Immunology

Scientists reveal mechanism that causes irritable bowel syndrome

KU Leuven researchers have identified the biological mechanism that explains why some people experience abdominal pain when they eat certain foods. The finding paves the way for more efficient treatment of irritable bowel ...

Diseases, Conditions, Syndromes

Non-celiac gluten sensitivity's existence questioned

(HealthDay)—There is no evidence that gluten is a trigger in patients with non-celiac gluten sensitivity (NCGS) placed on a low fermentable, oligo-, di-, monosaccharides, and polyols (FODMAP) diet, according to a study ...

Health

A low-gluten, high-fiber diet may be healthier than gluten-free

When healthy people eat a low-gluten and fibre-rich diet compared with a high-gluten diet, they experience less intestinal discomfort including less bloating. Researchers at University of Copenhagen show that this is due ...

Diseases, Conditions, Syndromes

New test could simplify the diagnosis of coeliac disease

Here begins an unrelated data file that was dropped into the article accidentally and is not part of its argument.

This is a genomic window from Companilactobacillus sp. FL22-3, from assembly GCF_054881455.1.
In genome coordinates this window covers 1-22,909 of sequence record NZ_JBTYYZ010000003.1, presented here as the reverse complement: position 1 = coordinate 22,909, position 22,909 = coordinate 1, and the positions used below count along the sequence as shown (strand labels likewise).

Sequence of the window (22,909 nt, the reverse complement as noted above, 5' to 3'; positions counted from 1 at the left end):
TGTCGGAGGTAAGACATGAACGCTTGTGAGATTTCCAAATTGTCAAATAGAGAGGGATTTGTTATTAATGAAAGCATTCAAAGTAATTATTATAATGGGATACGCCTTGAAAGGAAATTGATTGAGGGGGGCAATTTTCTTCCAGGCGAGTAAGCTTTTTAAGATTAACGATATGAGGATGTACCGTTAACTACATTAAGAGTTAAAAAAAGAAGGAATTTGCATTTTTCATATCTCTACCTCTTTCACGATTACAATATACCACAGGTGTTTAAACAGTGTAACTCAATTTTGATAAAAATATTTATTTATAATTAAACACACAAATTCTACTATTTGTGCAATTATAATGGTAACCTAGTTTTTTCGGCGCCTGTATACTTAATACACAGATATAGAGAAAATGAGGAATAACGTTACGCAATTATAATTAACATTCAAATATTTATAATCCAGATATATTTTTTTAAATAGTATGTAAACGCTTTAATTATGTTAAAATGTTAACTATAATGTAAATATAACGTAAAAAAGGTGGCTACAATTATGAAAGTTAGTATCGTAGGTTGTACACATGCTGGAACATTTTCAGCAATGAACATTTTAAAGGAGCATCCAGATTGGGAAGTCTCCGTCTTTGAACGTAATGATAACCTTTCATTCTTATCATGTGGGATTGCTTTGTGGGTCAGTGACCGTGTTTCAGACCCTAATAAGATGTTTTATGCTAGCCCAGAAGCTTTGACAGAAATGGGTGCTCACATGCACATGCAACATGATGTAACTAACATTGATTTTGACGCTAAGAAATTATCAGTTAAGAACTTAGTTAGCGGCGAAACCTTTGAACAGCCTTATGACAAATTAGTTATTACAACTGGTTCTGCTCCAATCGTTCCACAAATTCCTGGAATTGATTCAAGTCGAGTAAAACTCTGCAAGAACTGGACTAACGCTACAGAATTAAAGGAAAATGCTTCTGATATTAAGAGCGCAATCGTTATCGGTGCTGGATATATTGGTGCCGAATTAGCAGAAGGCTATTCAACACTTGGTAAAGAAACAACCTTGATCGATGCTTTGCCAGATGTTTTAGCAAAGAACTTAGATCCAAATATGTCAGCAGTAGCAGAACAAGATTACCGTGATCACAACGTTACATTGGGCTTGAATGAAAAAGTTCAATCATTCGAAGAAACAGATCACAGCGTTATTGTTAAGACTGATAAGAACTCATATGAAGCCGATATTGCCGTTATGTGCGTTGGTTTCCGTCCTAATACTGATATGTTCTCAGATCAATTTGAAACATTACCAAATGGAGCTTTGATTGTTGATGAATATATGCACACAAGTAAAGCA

A new blood test being developed by Walter and Eliza Hall Institute researchers can rapidly and accurately diagnose coeliac disease without the need for prolonged gluten exposure.

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Gluten

Gluten (from Latin gluten, "glue") is a protein composite found in foods processed from wheat and related grain species, including barley and rye. It gives elasticity to dough, helping it to rise and to keep its shape, and often giving the final product a chewy texture.

Gluten is the composite of a gliadin and a glutelin, which is conjoined with starch in the endosperm of various grass-related grains. The prolamin and glutelin from wheat (gliadin, which is alcohol-soluble, and glutenin, which is only soluble in dilute acids or alkalis) compose about 80% of the protein contained in wheat seed. Being insoluble in water, they can be purified by washing away the associated starch. Worldwide, gluten is a source of protein, both in foods prepared directly from sources containing it, and as an additive to foods otherwise low in protein.

The seeds of most flowering plants have endosperms with stored protein to nourish embryonic plants during germination. True gluten, with gliadin and glutenin, is limited to certain members of the grass family. The stored proteins of maize and rice are sometimes called glutens, but their proteins differ from gluten.

This text uses material from Wikipedia, licensed under CC BY-SA